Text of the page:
Lauren Macpherson, San Jose State (with BYU)Keanna Abraham, UC Davis (with Alabama)Jolie Miller, SEMO (with Alabama)Kinsey Davis, Nebraska (with Michigan State)Taylor Lawson, Stanford (with Michigan State)
*Note: Individuals from both round one teams are included in the individual draw to account for one team being eliminated after Wednesday’s competition. The spots from the individuals on the advancing team will not be filled.

Individuals to Keep an Eye on

Kinsey Davis is in a good position on vault and bars to make a statement, but with this session being filled with beam teams, she would need her high of 9.925 or better to stand a chance. With only Alabama bringing consistently strong bars scores this session, Davis could find herself throwing her hat in the ring there. SEMO’s Anna Kaziska bring a wealth of experience, but floor proves to be her best bet with a 9.900 NQS and 9.950 high. 

Session Two

Date: Thursday, March 31 at 10 p.m. ET

How to Watch: ESPN+

Teams: No. 4 Utah, No. 13 Oregon State, No. 19 Illinois and No. 29 Stanford or No. 34 San Jose State

TeamNQSAverageHigh ScoreStarting Event
No. 4 Utah197.920197.679198.575Floor
No. 13 Oregon State197.155196.895197.375Vault
No. 19 Illinois196.775196.213197.350Bars
No. 29 Stanford OR No. 34 San Jose StateBeam


There is a lot of sneaky talent in this session. Utah has been sailing through the season comfortably at No. 4, just a pace behind the Florida/Michigan/Oklahoma group at the top, and should easily walk through to the final out of this session. Oregon State has also had a comfortable and successful year, thanks in large part to Jade Carey, but also on the heels of an improved bar lineup. Illinois had a slow start but three back-to-back 197s landed it in the top 20 to close out the regular season, though it comes into Seattle after an off performance at Big Tens. Whichever of Stanford or San Jose State lands in this group will be thrilled to be here yet will still be competitive. The Spartans have had an explosive, stellar season, and Stanford has come back in a huge way from a chaotic and frustrating 2021 due to COVID restrictions in Santa Clara County. 

So You’re Saying There’s a Chance

Utah, assuming a normal meet, will easily win this session. The big fight will be between Oregon State and Illinois. The Beavers have the edge after more consistent highs, but Illinois has been surging, especially after Mia Townes’ return to the lineups late in the year. The increasingly healthy Illini are a threat, and if Oregon State is even a little off its game, a big hit from Illinois could see it advance. If both happen to have an off day—not even a disaster, just a bit shaky—Stanford, which has a high of 196.975, could shock the field and advance to the final. San Jose State’s 196.625 high is also strong enough to make a case for the Spartans to hang with the group if it advances out of session one. 

Routines You Shouldn’t Miss

The must-watch names in this session are obvious: Olympic teammates Grace McCallum (Utah) and Jade Carey (Oregon State). Utah’s Maile O’Keefe is also a spectacular all-arounder, and Sydney Soloski remains on 10-watch on floor. The Beavers’ Madi Dagen is another standout on all four but especially vault and beam. Illinois is headlined by Mia Takekawa, who has a chance to advance to nationals on beam if the Illini miss the big dance, as well as in the all-around on her best day, and Arayah Simons is a vault star. Both have perfect scores on their pet events, with Simons’ being a 9.950 for her Yurchenko full. Each of Stanford and San Jose State have all-arounders to watch, Kyla Bryant and Jada Mazury, respectively. The Cardinal’s freshman Brenna Neault is a stellar beamer, as is the Spartans’ Emma Milne.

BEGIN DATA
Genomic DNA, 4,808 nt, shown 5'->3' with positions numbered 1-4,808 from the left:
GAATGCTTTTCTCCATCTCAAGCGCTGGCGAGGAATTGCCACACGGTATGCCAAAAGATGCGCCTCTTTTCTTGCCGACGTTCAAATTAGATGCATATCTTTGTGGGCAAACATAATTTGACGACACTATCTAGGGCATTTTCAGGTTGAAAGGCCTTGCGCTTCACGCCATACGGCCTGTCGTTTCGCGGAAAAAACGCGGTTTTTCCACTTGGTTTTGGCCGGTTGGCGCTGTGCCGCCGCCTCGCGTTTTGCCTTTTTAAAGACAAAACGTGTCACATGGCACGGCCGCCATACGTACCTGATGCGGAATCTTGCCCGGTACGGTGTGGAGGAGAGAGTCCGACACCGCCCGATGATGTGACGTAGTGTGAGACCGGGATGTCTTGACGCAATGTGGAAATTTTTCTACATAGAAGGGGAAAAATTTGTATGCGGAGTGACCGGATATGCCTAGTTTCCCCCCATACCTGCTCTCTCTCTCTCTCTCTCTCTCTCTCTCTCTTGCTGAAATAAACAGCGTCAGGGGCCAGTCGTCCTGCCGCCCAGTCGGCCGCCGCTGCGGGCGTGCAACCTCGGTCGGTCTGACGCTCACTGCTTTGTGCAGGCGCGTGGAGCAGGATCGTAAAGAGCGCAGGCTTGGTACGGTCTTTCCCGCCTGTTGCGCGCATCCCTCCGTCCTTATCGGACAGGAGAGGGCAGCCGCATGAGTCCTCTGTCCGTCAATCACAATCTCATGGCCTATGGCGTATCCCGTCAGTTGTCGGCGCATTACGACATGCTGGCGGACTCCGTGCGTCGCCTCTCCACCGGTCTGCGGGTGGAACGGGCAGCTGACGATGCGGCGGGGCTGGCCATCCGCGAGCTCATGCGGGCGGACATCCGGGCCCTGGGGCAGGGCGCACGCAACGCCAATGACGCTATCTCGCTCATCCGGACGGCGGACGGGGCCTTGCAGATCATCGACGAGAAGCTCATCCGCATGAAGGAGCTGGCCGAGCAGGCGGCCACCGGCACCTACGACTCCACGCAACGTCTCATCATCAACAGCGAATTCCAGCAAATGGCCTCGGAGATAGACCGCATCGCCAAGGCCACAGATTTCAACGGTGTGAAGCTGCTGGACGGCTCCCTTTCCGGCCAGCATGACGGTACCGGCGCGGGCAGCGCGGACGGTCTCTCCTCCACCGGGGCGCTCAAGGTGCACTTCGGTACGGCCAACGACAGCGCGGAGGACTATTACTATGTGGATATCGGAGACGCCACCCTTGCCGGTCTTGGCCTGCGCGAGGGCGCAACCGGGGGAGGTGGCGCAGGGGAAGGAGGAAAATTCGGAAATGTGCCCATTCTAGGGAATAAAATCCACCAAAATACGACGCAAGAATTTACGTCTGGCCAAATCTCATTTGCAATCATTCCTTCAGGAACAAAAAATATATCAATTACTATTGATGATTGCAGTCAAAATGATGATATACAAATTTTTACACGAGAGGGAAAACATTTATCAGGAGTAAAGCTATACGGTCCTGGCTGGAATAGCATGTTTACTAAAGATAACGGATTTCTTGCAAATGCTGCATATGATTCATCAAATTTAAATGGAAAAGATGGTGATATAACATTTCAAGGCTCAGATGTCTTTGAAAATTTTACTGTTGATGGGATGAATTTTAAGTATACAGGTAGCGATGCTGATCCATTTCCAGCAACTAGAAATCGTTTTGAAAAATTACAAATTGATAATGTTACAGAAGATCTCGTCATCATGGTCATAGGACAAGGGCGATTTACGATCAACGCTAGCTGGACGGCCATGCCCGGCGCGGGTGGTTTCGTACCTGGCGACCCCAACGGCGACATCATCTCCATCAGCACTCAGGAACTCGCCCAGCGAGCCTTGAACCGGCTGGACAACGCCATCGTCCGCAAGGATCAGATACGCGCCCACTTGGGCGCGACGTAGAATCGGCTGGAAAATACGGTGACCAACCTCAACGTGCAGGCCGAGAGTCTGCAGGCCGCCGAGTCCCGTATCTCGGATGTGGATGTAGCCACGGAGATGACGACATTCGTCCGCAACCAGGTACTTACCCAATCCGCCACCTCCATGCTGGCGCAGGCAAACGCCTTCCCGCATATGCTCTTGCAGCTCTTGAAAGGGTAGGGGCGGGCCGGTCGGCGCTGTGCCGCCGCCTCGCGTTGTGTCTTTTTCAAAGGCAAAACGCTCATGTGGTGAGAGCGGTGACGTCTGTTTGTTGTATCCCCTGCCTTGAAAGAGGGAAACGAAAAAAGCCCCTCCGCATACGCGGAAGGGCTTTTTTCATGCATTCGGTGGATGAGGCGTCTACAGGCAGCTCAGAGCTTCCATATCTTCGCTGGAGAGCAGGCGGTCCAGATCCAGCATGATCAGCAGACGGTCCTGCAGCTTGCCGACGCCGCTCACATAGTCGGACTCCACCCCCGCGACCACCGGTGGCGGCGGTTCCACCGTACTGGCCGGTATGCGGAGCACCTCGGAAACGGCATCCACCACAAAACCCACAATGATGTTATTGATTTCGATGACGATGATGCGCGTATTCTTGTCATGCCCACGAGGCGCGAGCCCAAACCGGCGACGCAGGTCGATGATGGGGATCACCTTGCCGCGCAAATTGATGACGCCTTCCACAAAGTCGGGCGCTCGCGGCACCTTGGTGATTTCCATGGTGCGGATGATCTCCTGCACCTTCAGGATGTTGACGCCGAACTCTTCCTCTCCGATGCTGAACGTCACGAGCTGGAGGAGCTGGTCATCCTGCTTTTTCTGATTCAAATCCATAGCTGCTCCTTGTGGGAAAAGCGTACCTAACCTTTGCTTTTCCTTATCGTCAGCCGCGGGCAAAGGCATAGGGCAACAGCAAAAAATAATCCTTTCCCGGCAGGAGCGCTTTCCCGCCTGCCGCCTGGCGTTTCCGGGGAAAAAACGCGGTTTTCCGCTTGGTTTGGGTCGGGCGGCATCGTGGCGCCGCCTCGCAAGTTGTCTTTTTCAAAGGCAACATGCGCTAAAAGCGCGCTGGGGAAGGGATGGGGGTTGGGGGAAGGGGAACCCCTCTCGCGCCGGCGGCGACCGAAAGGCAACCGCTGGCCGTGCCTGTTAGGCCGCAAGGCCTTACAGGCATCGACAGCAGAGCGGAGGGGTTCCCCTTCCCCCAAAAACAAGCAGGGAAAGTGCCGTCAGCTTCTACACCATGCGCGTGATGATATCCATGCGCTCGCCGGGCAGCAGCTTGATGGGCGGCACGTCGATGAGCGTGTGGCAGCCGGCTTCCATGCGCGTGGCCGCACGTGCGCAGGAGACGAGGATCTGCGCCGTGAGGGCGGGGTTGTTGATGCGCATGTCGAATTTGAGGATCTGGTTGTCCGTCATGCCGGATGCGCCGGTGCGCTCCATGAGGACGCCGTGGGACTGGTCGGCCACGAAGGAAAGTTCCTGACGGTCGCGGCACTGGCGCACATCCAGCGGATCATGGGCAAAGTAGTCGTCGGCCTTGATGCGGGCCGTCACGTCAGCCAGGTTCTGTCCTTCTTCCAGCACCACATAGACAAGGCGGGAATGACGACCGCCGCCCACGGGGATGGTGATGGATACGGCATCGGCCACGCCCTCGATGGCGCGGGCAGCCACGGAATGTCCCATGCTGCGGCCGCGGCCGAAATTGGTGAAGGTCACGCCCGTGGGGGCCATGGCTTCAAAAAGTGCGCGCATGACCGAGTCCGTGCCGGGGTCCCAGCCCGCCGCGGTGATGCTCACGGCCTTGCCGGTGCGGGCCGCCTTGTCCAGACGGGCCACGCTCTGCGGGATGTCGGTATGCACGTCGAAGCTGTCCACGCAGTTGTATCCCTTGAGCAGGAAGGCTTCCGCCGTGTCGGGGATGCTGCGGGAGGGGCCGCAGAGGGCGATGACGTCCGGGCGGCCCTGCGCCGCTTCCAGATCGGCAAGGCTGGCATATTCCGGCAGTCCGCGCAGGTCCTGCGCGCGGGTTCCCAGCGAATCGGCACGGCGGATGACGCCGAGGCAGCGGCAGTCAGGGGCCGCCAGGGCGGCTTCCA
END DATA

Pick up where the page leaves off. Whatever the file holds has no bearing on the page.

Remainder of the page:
All AroundVaultBarsBeamFloor
Kyla Bryant, Stanford (with Stanford/San Jose State)Madison Kirsch, San Jose State (with Oregon State)Natalie Hamp, Northern Illinois (with Oregon State)Emma Milne, San Jose State (with Oregon State) Tara Kofmehl, Northern Illinois (with Oregon State)
Jada Mazury, San Jose State (With Stanford/San Jose State)Anapaula Gutierrez, Stanford (with Oregon State)Clara Colombo, Nebraska (with Illinois)Brenna Neault, Stanford (with Oregon State), Megan Ray, UC Davis (with Illinois)
Emma Morgenthaler, Sacramento State (with Illinois)Amber Koeth, Sacramento State (with Illinois)
*Note: Individuals from both round one teams are included in the individual draw to account for one team being eliminated after Wednesday’s competition. The spots from the individuals on the advancing team will not be filled.

Individuals to Keep an Eye on

Kyla Bryant is a nationals threat in the all-around with a 39.675 to her name this year. Her biggest obstacle is Jade Carey, should Oregon State not advance. Carey likely would need to have a mistake for any other all-arounder to make it to nationals in her place. Tara Kofmehl is also a sneaky pick to advance on floor. She’ll have a lot of stiff competition, but she put up a 9.950 at MACs and on her best day could stun the field. Every gymnast in this group can comfortably hit 9.900 or 9.925 on their event—no one can be ruled out—but with such a stacked group, it’ll be a tall order to advance.

Round Three

Date: Saturday, April 2 at 8 p.m. ET

How to Watch: ESPN+

Teams: top two teams from each Friday session

VaultFirst-place team from round two, session one
BarsSecond-place team from round two, session one
BeamSecond-place team from round two, session two
FloorFirst-place team from round two, session two

The Bottom Line

The most likely scenario is that we see Alabama, Michigan State, Utah and Oregon State in this final, and Alabama and Utah will advance to nationals. That would spell the end of both Michigan State and Oregon State’s Cinderella seasons and will make the individual fields incredibly brutal, since both teams are so stacked with talented gymnasts likely to advance. BYU and Illinois also each have upset potential in their round two sessions but are very unlikely to topple either of Alabama or Utah and make a surprise nationals run. Utah is the only team never to have missed qualifying to NCAA nationals, and the Utes look poised to keep the streak alive. That said, if they’re having an off day and the Spartans or Beavers are firing on all cylinders, it’s something to keep in mind. 

READ THIS NEXT: The NCAA Postseason Format, Explained

Article by Allison Freeman and Emily Minehart

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One comment

  1. Alabama has a giant question mark with Luisa Blanco’s beam landing during SECs. The team is good enough to overcome it, but they are far more susceptible to an upset without her. No team can afford to lose a gymnast of her caliber without noticing at all. Not saying they will be upset, just saying in the bottom line I think that is the situation worth monitoring the most since her status is unconfirmed.